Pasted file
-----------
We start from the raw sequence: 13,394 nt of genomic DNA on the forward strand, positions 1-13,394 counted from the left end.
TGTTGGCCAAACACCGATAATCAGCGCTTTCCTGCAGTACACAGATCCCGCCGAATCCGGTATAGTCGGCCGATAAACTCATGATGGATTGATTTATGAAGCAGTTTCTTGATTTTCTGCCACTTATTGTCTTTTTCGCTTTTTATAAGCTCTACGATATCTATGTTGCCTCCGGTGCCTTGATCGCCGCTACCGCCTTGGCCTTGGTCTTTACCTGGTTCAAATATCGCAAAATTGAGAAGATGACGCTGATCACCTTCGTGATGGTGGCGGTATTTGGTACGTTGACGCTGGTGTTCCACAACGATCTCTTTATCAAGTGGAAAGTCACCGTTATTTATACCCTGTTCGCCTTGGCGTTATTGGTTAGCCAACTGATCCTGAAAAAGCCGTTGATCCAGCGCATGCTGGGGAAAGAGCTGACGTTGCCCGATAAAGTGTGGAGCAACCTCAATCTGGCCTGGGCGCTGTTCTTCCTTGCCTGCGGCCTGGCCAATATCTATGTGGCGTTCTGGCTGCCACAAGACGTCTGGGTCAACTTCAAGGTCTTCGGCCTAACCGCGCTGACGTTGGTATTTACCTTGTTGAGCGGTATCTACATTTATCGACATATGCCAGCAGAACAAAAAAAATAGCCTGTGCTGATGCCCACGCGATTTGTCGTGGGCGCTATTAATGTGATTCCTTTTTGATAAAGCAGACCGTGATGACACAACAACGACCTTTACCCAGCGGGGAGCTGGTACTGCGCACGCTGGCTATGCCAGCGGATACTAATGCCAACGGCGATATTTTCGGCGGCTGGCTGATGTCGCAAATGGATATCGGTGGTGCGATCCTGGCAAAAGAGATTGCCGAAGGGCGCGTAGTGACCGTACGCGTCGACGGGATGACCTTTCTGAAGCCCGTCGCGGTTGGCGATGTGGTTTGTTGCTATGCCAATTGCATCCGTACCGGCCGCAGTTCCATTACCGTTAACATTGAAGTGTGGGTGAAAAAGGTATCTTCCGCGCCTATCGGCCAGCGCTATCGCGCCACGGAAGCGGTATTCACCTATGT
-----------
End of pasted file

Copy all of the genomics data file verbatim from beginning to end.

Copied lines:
We start from the raw sequence: 13,394 nt of genomic DNA on the forward strand, positions 1-13,394 counted from the left end.
TGTTGGCCAAACACCGATAATCAGCGCTTTCCTGCAGTACACAGATCCCGCCGAATCCGGTATAGTCGGCCGATAAACTCATGATGGATTGATTTATGAAGCAGTTTCTTGATTTTCTGCCACTTATTGTCTTTTTCGCTTTTTATAAGCTCTACGATATCTATGTTGCCTCCGGTGCCTTGATCGCCGCTACCGCCTTGGCCTTGGTCTTTACCTGGTTCAAATATCGCAAAATTGAGAAGATGACGCTGATCACCTTCGTGATGGTGGCGGTATTTGGTACGTTGACGCTGGTGTTCCACAACGATCTCTTTATCAAGTGGAAAGTCACCGTTATTTATACCCTGTTCGCCTTGGCGTTATTGGTTAGCCAACTGATCCTGAAAAAGCCGTTGATCCAGCGCATGCTGGGGAAAGAGCTGACGTTGCCCGATAAAGTGTGGAGCAACCTCAATCTGGCCTGGGCGCTGTTCTTCCTTGCCTGCGGCCTGGCCAATATCTATGTGGCGTTCTGGCTGCCACAAGACGTCTGGGTCAACTTCAAGGTCTTCGGCCTAACCGCGCTGACGTTGGTATTTACCTTGTTGAGCGGTATCTACATTTATCGACATATGCCAGCAGAACAAAAAAAATAGCCTGTGCTGATGCCCACGCGATTTGTCGTGGGCGCTATTAATGTGATTCCTTTTTGATAAAGCAGACCGTGATGACACAACAACGACCTTTACCCAGCGGGGAGCTGGTACTGCGCACGCTGGCTATGCCAGCGGATACTAATGCCAACGGCGATATTTTCGGCGGCTGGCTGATGTCGCAAATGGATATCGGTGGTGCGATCCTGGCAAAAGAGATTGCCGAAGGGCGCGTAGTGACCGTACGCGTCGACGGGATGACCTTTCTGAAGCCCGTCGCGGTTGGCGATGTGGTTTGTTGCTATGCCAATTGCATCCGTACCGGCCGCAGTTCCATTACCGTTAACATTGAAGTGTGGGTGAAAAAGGTATCTTCCGCGCCTATCGGCCAGCGCTATCGCGCCACGGAAGCGGTATTCACCTATGT